Friday, May 21, 2010

Coke Zero: The Manly Diet Soda.

As one of the most popular products in the United States, Coca-Cola is commonly associated with feelings of nostalgia and patriotism. These positive emotions have been strategically packaged and sold to Americans for years, impacting the consumer behaviors of both males and females alike. This demographic changed in 2006 when the Coca-Cola Company launched a new product primarily targeting adult males. The new soft drink “Coke Zero” was produced and sold largely for the male population as an alternative to the classic Coca-Cola drink. Utilizing specific coloring, changing the use of language, illustrating male values and attitudes, and providing strong images of masculinity in Coke Zero advertisements include some of the ways the Coca-Cola Company is able to sell their product exclusively to men.

Viewing all the images pictured in the advertisements, it is easy to see that the male gender was specifically targeted when selling “Coke Zero”. The two most obvious tactics to gain the attention of male consumers dealt with color and language. Although “Coke Zero” is a soft drink with no calories, generally known as ‘diet soda’, it was named differently so as to avoid the widespread association with females and dieting. Not only is the brand name enforcing the idea that “Coke Zero” is a male product, but the coloring of the packaging of the soda invoke what is commonly believed to be male style. Pat Kirkham and Alex Weller mention this form of gender advertising by noting the following: “Recent advertisements for the ‘male’ products were produced in black and white whereas those promoting ‘female’ products feature full color” (268). Coloring the advertisements and packaging black and changing the conventional name of the product provide evidence that “Coke Zero” is predominantly a product fashioned for males.

“Coke Zero” can also be viewed as a product intended for males because of the use of images that stand for typical masculine ideals. Jackson Katz mentions the traditional method advertisers utilize to assert masculinity: “One of the ways this is accomplished, in the image system, is to equate masculinity with violence, power, and control” (352). In the “Coke Zero” advertisements above, the center photo depicts a strong masculine figure in total control. In fact, the man is so focused, fearless, and powerful that he is able to balance the coke product on his head. Likewise, other advertisements depict typical male activities that include the soft drink. This type of advertisement associates ‘maleness’ with strength and control, leaving a lasting impression on the consumer to equate these positive qualities with “Coke Zero”. This ‘male’ style and imagery, along with the coloring and language of the product, allow for “Coke Zero” to gain a consumer base that is largely adult men.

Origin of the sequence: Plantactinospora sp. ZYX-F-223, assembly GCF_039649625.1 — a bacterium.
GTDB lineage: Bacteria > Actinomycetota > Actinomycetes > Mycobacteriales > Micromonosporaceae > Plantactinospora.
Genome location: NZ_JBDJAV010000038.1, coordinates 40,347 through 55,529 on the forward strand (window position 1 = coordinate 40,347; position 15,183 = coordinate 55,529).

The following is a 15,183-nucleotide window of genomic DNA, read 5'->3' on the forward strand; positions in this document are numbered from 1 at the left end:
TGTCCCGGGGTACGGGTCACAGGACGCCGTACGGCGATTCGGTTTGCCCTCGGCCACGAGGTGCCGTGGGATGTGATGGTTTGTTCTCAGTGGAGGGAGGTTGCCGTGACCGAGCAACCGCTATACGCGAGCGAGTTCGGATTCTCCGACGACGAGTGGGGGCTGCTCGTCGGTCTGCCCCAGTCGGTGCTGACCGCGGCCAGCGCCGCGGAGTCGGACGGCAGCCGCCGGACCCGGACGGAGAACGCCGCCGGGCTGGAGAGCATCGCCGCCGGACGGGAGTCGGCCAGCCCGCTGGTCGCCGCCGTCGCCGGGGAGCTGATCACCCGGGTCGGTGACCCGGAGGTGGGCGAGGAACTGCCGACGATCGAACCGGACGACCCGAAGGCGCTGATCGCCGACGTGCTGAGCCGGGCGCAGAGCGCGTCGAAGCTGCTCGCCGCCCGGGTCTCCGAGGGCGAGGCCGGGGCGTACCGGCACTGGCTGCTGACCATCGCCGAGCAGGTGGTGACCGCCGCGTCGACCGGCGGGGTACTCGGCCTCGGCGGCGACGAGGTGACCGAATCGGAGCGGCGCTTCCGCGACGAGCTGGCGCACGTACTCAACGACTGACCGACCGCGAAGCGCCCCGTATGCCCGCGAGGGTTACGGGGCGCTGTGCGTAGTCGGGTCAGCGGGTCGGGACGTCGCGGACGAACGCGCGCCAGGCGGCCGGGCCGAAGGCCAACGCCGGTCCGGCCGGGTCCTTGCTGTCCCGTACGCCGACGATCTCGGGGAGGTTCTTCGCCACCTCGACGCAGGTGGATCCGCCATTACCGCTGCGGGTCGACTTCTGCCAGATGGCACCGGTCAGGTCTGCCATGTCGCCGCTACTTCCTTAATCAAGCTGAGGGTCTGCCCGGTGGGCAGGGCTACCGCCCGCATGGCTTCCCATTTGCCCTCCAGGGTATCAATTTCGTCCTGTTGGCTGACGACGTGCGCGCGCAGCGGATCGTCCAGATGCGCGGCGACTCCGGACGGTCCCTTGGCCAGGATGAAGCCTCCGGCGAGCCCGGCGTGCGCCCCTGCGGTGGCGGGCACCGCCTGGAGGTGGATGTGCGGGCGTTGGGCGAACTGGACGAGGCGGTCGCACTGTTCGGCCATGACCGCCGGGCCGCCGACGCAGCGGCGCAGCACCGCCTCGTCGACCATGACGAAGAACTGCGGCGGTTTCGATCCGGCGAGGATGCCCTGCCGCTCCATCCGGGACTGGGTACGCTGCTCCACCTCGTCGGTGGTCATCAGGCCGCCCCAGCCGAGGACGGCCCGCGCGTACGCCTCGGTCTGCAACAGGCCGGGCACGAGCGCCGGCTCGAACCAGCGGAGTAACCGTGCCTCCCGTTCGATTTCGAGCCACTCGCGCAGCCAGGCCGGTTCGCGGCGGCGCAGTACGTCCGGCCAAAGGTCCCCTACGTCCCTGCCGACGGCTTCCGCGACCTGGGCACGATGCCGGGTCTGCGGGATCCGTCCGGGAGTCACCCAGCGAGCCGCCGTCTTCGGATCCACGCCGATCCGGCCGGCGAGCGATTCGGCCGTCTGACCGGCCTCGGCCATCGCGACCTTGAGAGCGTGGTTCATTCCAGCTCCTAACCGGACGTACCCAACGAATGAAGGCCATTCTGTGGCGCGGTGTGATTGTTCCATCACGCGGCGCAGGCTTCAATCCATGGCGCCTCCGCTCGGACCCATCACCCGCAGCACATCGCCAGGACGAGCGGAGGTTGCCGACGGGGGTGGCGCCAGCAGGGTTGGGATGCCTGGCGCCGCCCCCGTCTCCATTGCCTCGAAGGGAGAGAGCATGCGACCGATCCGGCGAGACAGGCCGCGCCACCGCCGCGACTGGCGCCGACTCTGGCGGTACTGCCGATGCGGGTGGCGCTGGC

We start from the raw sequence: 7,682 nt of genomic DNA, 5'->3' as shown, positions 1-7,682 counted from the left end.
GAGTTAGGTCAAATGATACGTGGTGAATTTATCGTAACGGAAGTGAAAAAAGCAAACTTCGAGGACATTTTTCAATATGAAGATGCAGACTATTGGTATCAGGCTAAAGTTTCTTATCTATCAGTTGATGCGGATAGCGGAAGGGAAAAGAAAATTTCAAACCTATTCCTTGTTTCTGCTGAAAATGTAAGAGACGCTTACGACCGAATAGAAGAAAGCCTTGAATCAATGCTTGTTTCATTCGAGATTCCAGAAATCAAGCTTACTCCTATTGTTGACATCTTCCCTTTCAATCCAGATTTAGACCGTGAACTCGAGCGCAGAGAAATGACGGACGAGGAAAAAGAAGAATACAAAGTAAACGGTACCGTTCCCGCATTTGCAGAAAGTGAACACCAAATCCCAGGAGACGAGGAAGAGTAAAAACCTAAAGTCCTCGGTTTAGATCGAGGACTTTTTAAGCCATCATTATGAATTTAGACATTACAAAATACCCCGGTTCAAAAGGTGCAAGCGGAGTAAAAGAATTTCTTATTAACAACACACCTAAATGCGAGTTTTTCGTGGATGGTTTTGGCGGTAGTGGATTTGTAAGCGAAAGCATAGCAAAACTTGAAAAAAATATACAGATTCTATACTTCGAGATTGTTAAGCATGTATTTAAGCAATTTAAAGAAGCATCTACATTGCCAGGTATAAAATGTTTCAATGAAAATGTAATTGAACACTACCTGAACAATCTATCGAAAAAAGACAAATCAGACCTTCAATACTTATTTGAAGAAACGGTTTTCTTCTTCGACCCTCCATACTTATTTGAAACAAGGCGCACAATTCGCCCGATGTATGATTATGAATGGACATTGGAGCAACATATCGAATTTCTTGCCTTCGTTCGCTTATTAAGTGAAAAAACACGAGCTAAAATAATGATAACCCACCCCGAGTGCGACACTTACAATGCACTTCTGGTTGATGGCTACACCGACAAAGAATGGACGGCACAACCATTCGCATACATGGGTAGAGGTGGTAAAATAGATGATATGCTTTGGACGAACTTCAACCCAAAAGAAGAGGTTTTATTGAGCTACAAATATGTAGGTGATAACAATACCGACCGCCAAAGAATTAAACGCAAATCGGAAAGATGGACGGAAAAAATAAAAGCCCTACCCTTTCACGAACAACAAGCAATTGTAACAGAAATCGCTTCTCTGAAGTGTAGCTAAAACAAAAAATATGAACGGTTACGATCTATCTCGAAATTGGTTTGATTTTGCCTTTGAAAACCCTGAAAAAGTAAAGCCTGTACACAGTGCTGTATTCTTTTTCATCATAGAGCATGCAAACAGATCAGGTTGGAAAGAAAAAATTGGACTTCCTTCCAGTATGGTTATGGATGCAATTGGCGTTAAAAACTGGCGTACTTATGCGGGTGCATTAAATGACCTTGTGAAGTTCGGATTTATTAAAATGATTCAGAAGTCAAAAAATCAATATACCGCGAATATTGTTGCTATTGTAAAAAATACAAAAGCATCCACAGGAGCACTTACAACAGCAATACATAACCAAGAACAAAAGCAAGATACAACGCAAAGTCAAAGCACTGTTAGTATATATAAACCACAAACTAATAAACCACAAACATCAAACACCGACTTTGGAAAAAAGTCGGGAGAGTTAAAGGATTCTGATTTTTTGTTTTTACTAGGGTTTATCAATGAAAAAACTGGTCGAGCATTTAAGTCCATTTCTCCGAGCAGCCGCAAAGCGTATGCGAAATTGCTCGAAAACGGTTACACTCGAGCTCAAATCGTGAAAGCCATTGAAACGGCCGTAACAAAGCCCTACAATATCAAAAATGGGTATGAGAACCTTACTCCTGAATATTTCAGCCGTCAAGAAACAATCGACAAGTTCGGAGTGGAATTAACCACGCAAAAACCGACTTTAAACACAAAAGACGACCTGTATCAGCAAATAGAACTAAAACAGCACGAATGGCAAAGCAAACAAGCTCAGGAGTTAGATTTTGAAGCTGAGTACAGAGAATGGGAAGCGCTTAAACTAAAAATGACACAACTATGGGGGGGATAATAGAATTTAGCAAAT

Works Cited

Katz, Jackson. "Advertisting and the Construction of White Masculinity: From Eminen to Clinique for Men." Sage Publications. (2003): 249-258. Print.

Kirkham & Weller. "Cosmetics: A Clinique Case Study." Gender, Race, and Class in Media. Thousand Oaks: Sage Publications, 2003. 268-73. Print

Images retrieved from:


  1. Great job.

    Some things I liked:
    - Great product choice for this analysis; I would have never thought about using Coke Zero for this assignment but the ads work well with the readings.
    - The analysis regarding the use of color fits especially well here.
    - As does the use of athletic, muscular men.

    Some things that might need improving:
    - The in-text citations might not be done correctly; I think you're supposed to include the author's name in parenthesis with the page number but there may be some rule allowing you to not do that. I defer to Jessie.
    - You could have maybe tied the use of the unrealistically muscular bodies to the readings more in the third paragraph.

  2. Jess-
    I think you chose a great "Diet Coke...for Men" :o)
    Chris is right about the quote format; however, you don't need the author's name in the parenthetical reference if you use it in the sentence that includes the quote (just page number is fine). The format issue I noticed with your quotes was the use of semi-colons to incorporate the quote into the sentence where two sentences would have been a bit more logical--with the second sentence incorporating the quoted material from the author.
    I also agree with Chris regarding the unrealistically muscular body-issue for the third paragraph.
    Overall, nice work!

  3. Hi Jessica!
    I am writing an investigative report about the marketing strategies of Coke Zero, in order to target a male demographic and would like to know where you retrieved one of your print ads from as the source you listed is not working.The advertisement I'm discussing is in your collage and displays a man from the waste to the neck, with focus on his abs. Would be great if you could list a source!
    Thank you

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